*There is confusion over the classification/naming of this plant due to similar species as well as common usage of antiquated taxonomy. I am using the name, descriptions, and info for the species native to and common in Alaska that is accepted by ITIS. See notes below.
bistort common bistort Easter-Ledge European bistort meadow bistort pink plumes snakeroot snakeweed
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Polygonum plumosum Polygonum bistorta var. plumosum
Meadow bistort is a pink-flowering perennial herb that grows from contorted rhizomes (hence the name snakeroot). It is usually single-stemmed with the stem growing 10-40 cm (4-16 inches) tall. The leaves are simple, alternate, lanceolate-elliptic to ovate, dark green or brown, and attached to the stem by winged petioles. The inflorescence is a single, cylindric peduncle 1-8 cm (0.5-3 inches) tall. The flowers are bright pink or purplish-pink with oblong to elliptic tepals 3-4 mm in diameter. The stamens often protrude from the flower and have dark purple, almost black anthers.
There is certainly some confusion in the naming and classification of this plant. There are multiple similar varieties found in North America. Verna Pratt lists pink plumes under the name Polygonum bistorta in her guide “Alaskan Wildflowers”, which I’ve often seen other guides and listings for wildflowers in the region.
ITIS lists Bistorta officinalis as the accepted name for P. bistorta, although the International Plant Names Index lists both. According to GBIF, both are found in Alaska. Flora of North America does not list Alaska as a region for B. officinalis, rather stating that it is a European species that has been transplanted to the northeastern United States. It was difficult for me to distinguish the (possible) two plants by photos published in GBIF other than the leaves looking slightly longer for P. bistorta.
It’s also worth noting that Flora of North America states that chromosome numbers 2n=24, 44, 46, and 50 have been reported for B. officinalis. I have a sneaking suspicion there may be either multiple subspecies or a few subspecies that regularly hybridize.
NatureServe Explorer only lists P. bistorta and not B. officinalis. This agrees with other sources that the plant was moved into the genus Bistorta in the early 1900s. It mentions that there are two varieties found in North America, P. bistorta var. bistorta, which was introduced from Europe, and P. bistorta var. plumosum (the synonym for B. plumosa) which is native to Alaska and western Canada.
I believeBistorta plumosa to be the dominant species in Alaska, the shorter height and few leaves are the biggest giveaways. P. bistorta and B. officinalis are both described as being 30-100 cm (12-40 inches) tall. Yet, at least in the Alaska Interior, I’ve never observed meadow bistort to be much more than 12 inches in height, usually smaller. They also usually have only a few smaller leaves, unlike the much more leafy photos I’ve seen of the other two. I fully accept that this is anecdotal and may be incorrect. Interestingly, Wikipedia has a bit of info on the taxonomy of B. plumosa. I’m even more confused at the multiple listings of P. bistorta var. plumosum if it was moved to the genus bistorta in 1904.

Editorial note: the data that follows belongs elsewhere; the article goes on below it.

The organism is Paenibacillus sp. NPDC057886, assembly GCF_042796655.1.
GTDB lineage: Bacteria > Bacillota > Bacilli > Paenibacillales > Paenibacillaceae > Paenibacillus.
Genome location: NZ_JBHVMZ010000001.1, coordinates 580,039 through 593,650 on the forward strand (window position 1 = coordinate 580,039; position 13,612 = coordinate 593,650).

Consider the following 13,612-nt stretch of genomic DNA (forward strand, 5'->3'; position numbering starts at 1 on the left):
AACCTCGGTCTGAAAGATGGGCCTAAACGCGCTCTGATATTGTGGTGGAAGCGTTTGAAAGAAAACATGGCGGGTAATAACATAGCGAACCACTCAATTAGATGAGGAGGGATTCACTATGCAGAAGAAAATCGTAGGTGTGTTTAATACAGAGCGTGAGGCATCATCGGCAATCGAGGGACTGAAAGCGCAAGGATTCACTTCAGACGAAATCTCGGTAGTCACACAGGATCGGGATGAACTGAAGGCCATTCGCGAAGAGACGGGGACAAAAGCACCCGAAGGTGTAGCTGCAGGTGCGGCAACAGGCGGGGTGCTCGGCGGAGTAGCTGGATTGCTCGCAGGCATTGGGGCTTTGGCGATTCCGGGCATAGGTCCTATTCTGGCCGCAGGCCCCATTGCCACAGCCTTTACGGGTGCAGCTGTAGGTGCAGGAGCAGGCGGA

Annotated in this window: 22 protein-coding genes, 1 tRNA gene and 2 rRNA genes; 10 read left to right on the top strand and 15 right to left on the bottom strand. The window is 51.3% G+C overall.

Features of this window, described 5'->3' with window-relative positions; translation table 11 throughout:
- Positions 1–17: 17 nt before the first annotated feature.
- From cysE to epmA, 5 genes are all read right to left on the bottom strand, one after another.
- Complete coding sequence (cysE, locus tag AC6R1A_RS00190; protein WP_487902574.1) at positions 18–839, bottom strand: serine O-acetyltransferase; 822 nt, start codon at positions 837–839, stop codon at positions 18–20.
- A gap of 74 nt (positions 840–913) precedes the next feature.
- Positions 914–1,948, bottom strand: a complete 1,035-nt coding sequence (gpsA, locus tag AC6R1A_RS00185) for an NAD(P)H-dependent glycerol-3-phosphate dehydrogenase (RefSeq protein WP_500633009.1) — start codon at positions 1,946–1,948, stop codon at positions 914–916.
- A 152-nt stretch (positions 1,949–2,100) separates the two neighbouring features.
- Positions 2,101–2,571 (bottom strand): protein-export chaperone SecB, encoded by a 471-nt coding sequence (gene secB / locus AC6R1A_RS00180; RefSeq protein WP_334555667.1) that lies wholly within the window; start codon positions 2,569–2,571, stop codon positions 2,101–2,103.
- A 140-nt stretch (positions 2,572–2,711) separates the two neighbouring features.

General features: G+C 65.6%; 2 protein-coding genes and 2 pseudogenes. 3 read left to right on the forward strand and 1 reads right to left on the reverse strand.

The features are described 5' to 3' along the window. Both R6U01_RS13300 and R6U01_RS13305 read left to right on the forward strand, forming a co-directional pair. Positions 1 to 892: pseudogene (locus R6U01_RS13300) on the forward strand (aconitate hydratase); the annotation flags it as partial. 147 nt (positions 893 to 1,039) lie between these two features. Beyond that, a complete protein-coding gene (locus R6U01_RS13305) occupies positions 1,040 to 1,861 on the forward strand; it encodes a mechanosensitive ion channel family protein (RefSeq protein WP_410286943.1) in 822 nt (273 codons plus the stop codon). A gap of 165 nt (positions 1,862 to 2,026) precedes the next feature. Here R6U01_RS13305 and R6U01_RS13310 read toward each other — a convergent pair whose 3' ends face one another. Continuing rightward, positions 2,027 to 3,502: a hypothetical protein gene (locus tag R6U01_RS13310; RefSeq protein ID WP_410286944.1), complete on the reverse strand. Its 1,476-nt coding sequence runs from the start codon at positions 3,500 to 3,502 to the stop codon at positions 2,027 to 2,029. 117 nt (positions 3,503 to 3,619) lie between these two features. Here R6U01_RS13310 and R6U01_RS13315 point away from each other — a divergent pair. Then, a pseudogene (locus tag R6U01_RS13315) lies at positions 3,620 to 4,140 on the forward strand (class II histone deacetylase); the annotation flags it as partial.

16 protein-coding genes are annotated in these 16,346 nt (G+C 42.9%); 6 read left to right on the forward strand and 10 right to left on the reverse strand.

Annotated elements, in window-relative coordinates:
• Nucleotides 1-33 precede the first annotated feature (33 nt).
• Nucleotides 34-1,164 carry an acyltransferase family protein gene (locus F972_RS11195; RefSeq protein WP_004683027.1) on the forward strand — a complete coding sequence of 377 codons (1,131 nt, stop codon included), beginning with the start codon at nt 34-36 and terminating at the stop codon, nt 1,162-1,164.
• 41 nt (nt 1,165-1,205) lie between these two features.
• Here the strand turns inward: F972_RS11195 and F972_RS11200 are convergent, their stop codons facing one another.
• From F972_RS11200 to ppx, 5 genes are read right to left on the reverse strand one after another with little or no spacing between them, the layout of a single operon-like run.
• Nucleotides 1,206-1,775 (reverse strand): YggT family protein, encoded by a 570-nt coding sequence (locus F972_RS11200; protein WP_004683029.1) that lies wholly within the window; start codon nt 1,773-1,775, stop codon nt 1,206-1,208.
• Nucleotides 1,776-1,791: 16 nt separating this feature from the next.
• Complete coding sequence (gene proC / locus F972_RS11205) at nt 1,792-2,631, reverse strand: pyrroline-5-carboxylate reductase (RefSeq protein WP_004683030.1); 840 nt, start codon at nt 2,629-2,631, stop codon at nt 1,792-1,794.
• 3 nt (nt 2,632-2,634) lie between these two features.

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For information only (typically historical) – I take no responsibility for adverse effects from the use of any plant.
The Native American Ethnobotony Database lists uses by Polygonum bistorta and Polygonum bistorta var. plumosum as a food, dietary aid, and tonic. The whole plant is likely edible, the leaves eaten as a salad are rich in vitamin C and vitamin A, the roots can be boiled and added to stews or soups. I did not find any record of traditional or food uses for the flower.
In England the leaves are used with the leaves of nettles, oats, and bacon fat to make dock pudding, or Easter Ledge pudding. I will try making this next spring. I admit it does not look very good, but I could see it being tasty.
Distribution and Habitat
While varieties of meadow bistort are found widely distributed across the northern hemisphere, Bistorta plumosa is primarily found in Alaska, the Yukon, Northwest Territories, and Siberia. There are a few reports of it in other areas of Canada and Europe, but I’m not hugely confident in them given the possibility of confusion with similar species (see notes above). I have used data from NatureServe Explorer for Bistorta plumosa and left off regions with only single occurrences.
B. plumosa is found in both moist and dry environments, most commonly in alpine meadows and tundra.
The Kamchatka fritillary, also commonly known as the chocolate lily (Fritillaria camschatcensis) is a brown flowering plant living mostly in coastal areas in Alaska and northwestern North America and coastal...